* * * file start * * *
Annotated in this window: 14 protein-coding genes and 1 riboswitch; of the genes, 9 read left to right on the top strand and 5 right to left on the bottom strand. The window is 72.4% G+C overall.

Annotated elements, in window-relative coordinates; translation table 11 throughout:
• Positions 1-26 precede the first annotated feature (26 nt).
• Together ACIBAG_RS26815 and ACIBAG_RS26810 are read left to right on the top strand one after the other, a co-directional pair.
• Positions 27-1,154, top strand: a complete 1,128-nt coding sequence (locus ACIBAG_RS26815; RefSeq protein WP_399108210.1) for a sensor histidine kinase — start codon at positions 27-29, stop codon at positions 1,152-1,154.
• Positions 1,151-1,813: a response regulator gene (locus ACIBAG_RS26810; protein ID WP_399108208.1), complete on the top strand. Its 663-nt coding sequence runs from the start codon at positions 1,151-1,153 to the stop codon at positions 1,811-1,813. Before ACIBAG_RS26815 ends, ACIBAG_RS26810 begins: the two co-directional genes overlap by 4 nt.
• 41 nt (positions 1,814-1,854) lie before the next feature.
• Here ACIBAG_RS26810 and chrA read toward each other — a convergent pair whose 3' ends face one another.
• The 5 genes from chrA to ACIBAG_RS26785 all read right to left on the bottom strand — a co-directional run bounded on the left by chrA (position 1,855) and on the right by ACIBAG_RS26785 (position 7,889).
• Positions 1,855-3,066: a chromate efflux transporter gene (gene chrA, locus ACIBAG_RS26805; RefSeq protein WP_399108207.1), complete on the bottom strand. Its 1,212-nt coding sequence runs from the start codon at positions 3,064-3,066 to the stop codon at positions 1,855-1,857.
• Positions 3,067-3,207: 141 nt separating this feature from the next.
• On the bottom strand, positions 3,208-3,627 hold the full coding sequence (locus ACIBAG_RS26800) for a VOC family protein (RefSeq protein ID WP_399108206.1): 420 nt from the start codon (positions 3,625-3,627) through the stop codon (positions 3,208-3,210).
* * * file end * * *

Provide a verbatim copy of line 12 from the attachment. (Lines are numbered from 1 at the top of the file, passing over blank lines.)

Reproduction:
• On the bottom strand, positions 3,208-3,627 hold the full coding sequence (locus ACIBAG_RS26800) for a VOC family protein (RefSeq protein ID WP_399108206.1): 420 nt from the start codon (positions 3,625-3,627) through the stop codon (positions 3,208-3,210).